Edited by: Mr Jim Campbell, Dr. Giorgio Cometto, Prof Mario Roberto Dal Poz
Human Resources for Health, in collaboration with the Global Health Workforce Alliance and the World Health Organization, is pleased to publish a new thematic series entitled “Investment in human resources for health: impact on health outcomes and beyond.
In spite of its central role in attaining health outcomes and its potential contributions to other development objectives, investment in health workforce is still largely perceived as a consumptive sector rather than a contributor to socio-economic development. Conversely, a health workforce discourse is starting to emerge on fostering synergies with the education sector, enhancing gender equality, inclusive societies, promoting the creation of decent employment opportunities and sustainable economic growth. The potential of human resources for health (HRH) investment to be a driver of broader socio-economic development is increasingly been recognized also in other sectors: the International Labour Office identifies health sector employment as one of the tracer indicators for the inter-agency Social Protection Floor Initiative. Trends relating to health workforce feminization are becoming apparent, opening an opportunity to examine health workforce investment as a driver of gender empowerment. Links between the health and education agendas have already been explored through landmark analyses. And ongoing research studies are starting to examine the link between health sector employment and economic growth.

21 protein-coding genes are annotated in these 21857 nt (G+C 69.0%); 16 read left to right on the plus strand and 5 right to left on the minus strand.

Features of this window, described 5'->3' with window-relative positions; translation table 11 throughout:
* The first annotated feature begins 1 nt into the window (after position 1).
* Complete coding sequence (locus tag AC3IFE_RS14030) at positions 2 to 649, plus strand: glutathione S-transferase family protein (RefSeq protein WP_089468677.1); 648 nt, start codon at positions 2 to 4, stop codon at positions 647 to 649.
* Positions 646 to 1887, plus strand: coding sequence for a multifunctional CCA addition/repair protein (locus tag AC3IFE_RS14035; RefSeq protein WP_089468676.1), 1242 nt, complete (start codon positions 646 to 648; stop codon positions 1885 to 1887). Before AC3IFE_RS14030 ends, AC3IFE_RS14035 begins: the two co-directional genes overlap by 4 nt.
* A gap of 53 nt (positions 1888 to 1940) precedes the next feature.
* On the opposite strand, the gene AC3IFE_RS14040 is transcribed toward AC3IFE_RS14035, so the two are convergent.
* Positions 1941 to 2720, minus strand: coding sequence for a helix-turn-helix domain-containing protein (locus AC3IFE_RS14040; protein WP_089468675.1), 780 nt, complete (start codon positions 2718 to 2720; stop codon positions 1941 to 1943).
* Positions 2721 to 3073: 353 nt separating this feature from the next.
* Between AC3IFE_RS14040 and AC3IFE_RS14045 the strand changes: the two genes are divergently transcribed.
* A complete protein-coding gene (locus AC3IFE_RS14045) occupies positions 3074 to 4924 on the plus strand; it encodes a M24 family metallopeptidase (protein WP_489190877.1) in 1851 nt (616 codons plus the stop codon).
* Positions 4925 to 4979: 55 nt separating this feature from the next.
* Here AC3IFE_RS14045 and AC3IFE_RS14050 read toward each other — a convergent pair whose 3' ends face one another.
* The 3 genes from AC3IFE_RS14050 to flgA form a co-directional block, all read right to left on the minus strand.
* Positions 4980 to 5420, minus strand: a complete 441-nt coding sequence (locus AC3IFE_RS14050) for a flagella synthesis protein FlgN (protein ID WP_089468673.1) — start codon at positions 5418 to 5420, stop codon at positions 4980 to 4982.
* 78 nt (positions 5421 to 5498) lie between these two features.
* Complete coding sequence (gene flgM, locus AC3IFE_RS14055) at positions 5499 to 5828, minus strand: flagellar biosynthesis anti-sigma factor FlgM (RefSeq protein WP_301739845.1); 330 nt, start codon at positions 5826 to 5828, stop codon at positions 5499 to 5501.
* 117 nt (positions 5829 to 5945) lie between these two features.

But overall, while the evidence base for the effects of HRH investment on health outcomes is well established, the broader development impact of HRH investment is still poorly researched and documented.
This thematic series therefore seeks to expand the evidence base on effects of investment in human resources for health. Its findings will contribute to ongoing efforts to develop a Global Strategy on Human Resources for Health: Workforce 2030, to be considered by the World Health Assembly in May 2016. Topics included are related to the health and broader socio-economic impact of health workforce investments, including, but not limited to, the following:
- Contribution of health sector employment to the economic growth, gender empowerment and the wider education agenda;
- Effects of health workforce investment on health service coverage and health outcomes;
- Trends, composition and breakdown of investment in health workforce;
- Investment in HRH related to the health labour market conditions and available fiscal space;
- Investment in HRH compatible with the needs and implications of Universal Health Coverage and Sustainable Development Goals;
- Political economy at national and global levels of HRH investments.